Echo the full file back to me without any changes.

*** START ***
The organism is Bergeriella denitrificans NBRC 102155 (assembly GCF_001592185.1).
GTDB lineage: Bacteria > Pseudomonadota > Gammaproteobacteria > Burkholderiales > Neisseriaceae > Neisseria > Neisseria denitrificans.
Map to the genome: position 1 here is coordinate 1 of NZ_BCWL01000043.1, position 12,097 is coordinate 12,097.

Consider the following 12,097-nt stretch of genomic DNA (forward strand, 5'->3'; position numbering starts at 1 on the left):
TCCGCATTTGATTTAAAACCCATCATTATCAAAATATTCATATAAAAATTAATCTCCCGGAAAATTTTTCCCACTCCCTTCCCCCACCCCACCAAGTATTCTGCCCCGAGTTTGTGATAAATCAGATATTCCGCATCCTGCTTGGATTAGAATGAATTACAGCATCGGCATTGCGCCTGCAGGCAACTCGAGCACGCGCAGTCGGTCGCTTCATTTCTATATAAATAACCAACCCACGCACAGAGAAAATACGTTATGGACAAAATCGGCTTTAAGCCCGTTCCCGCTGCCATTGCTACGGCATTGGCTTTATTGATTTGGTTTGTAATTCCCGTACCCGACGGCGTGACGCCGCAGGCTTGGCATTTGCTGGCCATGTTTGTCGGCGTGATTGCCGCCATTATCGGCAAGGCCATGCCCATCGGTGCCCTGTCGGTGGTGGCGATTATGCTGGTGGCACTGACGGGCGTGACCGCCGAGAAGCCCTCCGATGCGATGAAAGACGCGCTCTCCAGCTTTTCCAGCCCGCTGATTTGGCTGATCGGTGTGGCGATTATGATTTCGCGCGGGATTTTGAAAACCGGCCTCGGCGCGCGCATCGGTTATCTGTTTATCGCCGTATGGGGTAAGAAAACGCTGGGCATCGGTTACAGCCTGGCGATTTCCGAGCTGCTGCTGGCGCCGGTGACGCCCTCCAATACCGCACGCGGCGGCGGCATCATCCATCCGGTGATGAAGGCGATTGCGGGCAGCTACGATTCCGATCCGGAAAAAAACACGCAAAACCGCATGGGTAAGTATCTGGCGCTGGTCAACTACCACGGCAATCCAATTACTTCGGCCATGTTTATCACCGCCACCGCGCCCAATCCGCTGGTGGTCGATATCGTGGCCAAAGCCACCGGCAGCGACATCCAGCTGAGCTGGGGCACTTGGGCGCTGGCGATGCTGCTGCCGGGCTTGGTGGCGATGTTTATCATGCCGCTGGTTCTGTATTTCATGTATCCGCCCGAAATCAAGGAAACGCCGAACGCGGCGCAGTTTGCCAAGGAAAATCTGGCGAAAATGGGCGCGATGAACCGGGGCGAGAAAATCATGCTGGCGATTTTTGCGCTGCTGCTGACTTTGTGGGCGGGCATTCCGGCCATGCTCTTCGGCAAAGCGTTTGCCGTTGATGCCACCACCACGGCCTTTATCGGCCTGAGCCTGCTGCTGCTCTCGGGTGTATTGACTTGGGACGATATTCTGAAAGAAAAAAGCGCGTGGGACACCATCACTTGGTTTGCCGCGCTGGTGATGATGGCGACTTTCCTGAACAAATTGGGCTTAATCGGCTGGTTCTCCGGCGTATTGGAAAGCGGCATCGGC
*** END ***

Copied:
The organism is Bergeriella denitrificans NBRC 102155 (assembly GCF_001592185.1).
GTDB lineage: Bacteria > Pseudomonadota > Gammaproteobacteria > Burkholderiales > Neisseriaceae > Neisseria > Neisseria denitrificans.
Map to the genome: position 1 here is coordinate 1 of NZ_BCWL01000043.1, position 12,097 is coordinate 12,097.

Consider the following 12,097-nt stretch of genomic DNA (forward strand, 5'->3'; position numbering starts at 1 on the left):
TCCGCATTTGATTTAAAACCCATCATTATCAAAATATTCATATAAAAATTAATCTCCCGGAAAATTTTTCCCACTCCCTTCCCCCACCCCACCAAGTATTCTGCCCCGAGTTTGTGATAAATCAGATATTCCGCATCCTGCTTGGATTAGAATGAATTACAGCATCGGCATTGCGCCTGCAGGCAACTCGAGCACGCGCAGTCGGTCGCTTCATTTCTATATAAATAACCAACCCACGCACAGAGAAAATACGTTATGGACAAAATCGGCTTTAAGCCCGTTCCCGCTGCCATTGCTACGGCATTGGCTTTATTGATTTGGTTTGTAATTCCCGTACCCGACGGCGTGACGCCGCAGGCTTGGCATTTGCTGGCCATGTTTGTCGGCGTGATTGCCGCCATTATCGGCAAGGCCATGCCCATCGGTGCCCTGTCGGTGGTGGCGATTATGCTGGTGGCACTGACGGGCGTGACCGCCGAGAAGCCCTCCGATGCGATGAAAGACGCGCTCTCCAGCTTTTCCAGCCCGCTGATTTGGCTGATCGGTGTGGCGATTATGATTTCGCGCGGGATTTTGAAAACCGGCCTCGGCGCGCGCATCGGTTATCTGTTTATCGCCGTATGGGGTAAGAAAACGCTGGGCATCGGTTACAGCCTGGCGATTTCCGAGCTGCTGCTGGCGCCGGTGACGCCCTCCAATACCGCACGCGGCGGCGGCATCATCCATCCGGTGATGAAGGCGATTGCGGGCAGCTACGATTCCGATCCGGAAAAAAACACGCAAAACCGCATGGGTAAGTATCTGGCGCTGGTCAACTACCACGGCAATCCAATTACTTCGGCCATGTTTATCACCGCCACCGCGCCCAATCCGCTGGTGGTCGATATCGTGGCCAAAGCCACCGGCAGCGACATCCAGCTGAGCTGGGGCACTTGGGCGCTGGCGATGCTGCTGCCGGGCTTGGTGGCGATGTTTATCATGCCGCTGGTTCTGTATTTCATGTATCCGCCCGAAATCAAGGAAACGCCGAACGCGGCGCAGTTTGCCAAGGAAAATCTGGCGAAAATGGGCGCGATGAACCGGGGCGAGAAAATCATGCTGGCGATTTTTGCGCTGCTGCTGACTTTGTGGGCGGGCATTCCGGCCATGCTCTTCGGCAAAGCGTTTGCCGTTGATGCCACCACCACGGCCTTTATCGGCCTGAGCCTGCTGCTGCTCTCGGGTGTATTGACTTGGGACGATATTCTGAAAGAAAAAAGCGCGTGGGACACCATCACTTGGTTTGCCGCGCTGGTGATGATGGCGACTTTCCTGAACAAATTGGGCTTAATCGGCTGGTTCTCCGGCGTATTGGAAAGCGGCATCGGC